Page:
Is Google a monopoly? Depends on who you ask. If you google the term monopoly, the first information that comes up is the game Monopoly, so to be more specific one would have to enter "definition of monopoly" to begin to deconstruct if Google is a monopoly or a "platform" as they claim.
According to Investopedia, a monopoly is, "when a company and its product offerings dominate one sector or industry." They go on to further explain, "The term monopoly is often used to describe an entity that has total or near-total control of a market."
In an article posted by Dr. Joseph Mercola on the website Organicconsumers.org, Dr. Mercola claims, "Google is undoubtedly one of the largest and clearest monopolies in the world. In fact, the company monopolizes several different markets, including search and advertising. Bing, its closest search competitor, has just 2 percent of the market — hardly a significant threat to Google’s 90 percent.1 Google also controls about 60 percent of the global advertising revenue on the internet."
How dangerous is this much power in the hands of a few? Most people believe that Google is just a search engine, and that if the majority of people just stop using Google search engine, then Google will up and vanish.
This is not the case. Google owns gmail, google maps, google search engine, Android, YouTube, and AdSense to name a few. The company has a number of organizations dealing with the technology sector; that can possibly affect the life of every person with the exception of those living without any technology in the world today.
With that kind of power, one must question their motives. Jen Gennai, head of responsible innovation for Google, was recently caught by Project Veritas discussing Google in its attempt to "prevent the next Trump situation."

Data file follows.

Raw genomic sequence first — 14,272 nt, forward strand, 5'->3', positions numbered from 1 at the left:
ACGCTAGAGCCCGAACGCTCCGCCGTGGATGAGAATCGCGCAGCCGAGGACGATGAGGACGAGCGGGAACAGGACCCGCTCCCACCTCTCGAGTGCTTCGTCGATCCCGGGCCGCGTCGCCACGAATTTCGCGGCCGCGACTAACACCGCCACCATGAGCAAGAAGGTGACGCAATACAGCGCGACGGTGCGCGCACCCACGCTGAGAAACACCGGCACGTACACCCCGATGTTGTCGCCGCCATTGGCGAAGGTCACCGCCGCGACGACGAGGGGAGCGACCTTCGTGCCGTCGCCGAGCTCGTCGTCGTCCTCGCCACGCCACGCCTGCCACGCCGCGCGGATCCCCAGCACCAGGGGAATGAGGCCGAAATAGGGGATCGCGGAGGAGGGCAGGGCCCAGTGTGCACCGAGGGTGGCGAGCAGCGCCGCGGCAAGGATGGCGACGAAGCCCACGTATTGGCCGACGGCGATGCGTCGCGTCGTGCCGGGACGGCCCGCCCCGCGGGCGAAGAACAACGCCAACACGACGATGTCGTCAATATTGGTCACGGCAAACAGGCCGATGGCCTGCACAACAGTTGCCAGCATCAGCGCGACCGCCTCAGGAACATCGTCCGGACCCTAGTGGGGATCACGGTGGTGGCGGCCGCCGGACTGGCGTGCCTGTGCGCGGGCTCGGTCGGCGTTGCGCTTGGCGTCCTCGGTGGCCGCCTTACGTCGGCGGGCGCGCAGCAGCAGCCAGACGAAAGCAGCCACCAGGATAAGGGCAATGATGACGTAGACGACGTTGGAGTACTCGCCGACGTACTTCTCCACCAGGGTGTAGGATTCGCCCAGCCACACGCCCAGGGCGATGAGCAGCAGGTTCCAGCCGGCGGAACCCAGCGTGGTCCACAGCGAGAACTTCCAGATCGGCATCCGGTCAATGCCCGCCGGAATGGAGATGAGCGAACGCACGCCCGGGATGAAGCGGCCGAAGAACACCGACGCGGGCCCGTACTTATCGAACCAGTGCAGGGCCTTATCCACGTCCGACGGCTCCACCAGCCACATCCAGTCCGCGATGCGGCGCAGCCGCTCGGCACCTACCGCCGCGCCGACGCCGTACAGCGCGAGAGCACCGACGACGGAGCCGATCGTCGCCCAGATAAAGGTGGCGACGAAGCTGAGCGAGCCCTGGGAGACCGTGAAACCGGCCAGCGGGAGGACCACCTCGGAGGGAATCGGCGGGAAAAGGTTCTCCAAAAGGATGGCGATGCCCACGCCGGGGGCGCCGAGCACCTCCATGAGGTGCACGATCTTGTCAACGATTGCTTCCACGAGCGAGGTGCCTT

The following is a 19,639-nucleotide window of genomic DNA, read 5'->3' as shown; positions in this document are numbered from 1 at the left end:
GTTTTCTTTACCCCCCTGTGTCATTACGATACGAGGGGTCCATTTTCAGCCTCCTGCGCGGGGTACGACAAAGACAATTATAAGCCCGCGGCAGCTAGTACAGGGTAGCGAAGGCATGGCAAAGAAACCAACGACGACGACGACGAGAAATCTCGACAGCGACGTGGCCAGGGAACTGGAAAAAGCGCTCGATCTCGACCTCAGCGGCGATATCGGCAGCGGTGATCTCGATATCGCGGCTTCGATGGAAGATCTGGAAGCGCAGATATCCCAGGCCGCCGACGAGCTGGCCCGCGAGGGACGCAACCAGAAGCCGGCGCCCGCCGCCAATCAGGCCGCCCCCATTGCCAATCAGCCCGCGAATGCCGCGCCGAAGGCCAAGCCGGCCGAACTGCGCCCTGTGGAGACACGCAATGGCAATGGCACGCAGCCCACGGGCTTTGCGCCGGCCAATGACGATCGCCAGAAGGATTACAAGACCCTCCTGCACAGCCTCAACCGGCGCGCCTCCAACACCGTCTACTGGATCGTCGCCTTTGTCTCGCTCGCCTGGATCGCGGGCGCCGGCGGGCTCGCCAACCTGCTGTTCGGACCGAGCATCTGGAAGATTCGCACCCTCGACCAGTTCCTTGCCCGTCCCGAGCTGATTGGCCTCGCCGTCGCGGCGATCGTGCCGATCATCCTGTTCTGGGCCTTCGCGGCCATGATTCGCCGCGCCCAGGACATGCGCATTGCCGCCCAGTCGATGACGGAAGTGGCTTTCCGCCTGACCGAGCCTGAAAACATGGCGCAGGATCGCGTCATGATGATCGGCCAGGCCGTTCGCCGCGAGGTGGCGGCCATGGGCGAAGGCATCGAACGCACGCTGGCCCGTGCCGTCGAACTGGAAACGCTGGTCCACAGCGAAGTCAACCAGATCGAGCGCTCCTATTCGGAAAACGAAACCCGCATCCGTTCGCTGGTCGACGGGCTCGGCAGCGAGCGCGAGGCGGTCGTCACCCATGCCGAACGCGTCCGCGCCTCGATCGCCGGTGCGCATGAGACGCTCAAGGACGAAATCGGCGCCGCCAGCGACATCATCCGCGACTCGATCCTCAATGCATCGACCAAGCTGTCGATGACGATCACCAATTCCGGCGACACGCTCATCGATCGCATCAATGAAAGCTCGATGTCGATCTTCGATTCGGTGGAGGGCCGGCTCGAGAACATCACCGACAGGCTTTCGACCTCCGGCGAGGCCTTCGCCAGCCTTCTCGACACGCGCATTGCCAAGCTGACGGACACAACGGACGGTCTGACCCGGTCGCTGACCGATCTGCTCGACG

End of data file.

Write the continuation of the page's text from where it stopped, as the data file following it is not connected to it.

What are the possible consequences of such a behemoth left unchecked? For starters, it is completely possible and plausible that this organization can alter its algorithms to show only what it considers to be morally just. Thus depicting a new type of "morality."
There have been several cases where Google through its company YouTube have altered algorithms to make conservative and Christian sites and opinions less appealing. They have demonetized such sites as Prager U an educational site, Mark Dice, and comedian Steven Crowder.
Questions to ask yourself are; Should Google lose its protection status under section 230 of the law that claims they are a platform, such as a town hall while acting as an editor? Is Google openly violating by selectively editing their search engine to create an environment that dictates the morality of people searching the internet for specific material?
Most importantly, if Google has the ability to interfere with elections, not just in the United States, but world wide, should they be broken up into smaller divisions? These are important discussions to have not just within the United States but world wide.
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